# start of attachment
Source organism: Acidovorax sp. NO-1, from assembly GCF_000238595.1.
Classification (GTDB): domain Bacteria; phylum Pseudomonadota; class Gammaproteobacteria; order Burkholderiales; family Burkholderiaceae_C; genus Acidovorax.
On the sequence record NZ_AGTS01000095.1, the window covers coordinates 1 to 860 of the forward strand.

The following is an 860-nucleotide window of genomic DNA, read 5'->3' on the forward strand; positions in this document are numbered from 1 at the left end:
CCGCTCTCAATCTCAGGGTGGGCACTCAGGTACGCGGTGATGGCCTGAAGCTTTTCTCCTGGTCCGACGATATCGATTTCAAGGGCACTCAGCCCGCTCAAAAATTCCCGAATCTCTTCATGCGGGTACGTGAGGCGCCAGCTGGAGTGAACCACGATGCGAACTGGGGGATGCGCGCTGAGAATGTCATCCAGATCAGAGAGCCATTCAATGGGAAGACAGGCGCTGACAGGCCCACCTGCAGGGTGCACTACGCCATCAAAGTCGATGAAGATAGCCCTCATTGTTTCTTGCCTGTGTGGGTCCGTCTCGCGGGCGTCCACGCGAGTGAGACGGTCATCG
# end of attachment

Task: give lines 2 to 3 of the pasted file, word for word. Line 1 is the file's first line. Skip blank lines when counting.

Classification (GTDB): domain Bacteria; phylum Pseudomonadota; class Gammaproteobacteria; order Burkholderiales; family Burkholderiaceae_C; genus Acidovorax.
On the sequence record NZ_AGTS01000095.1, the window covers coordinates 1 to 860 of the forward strand.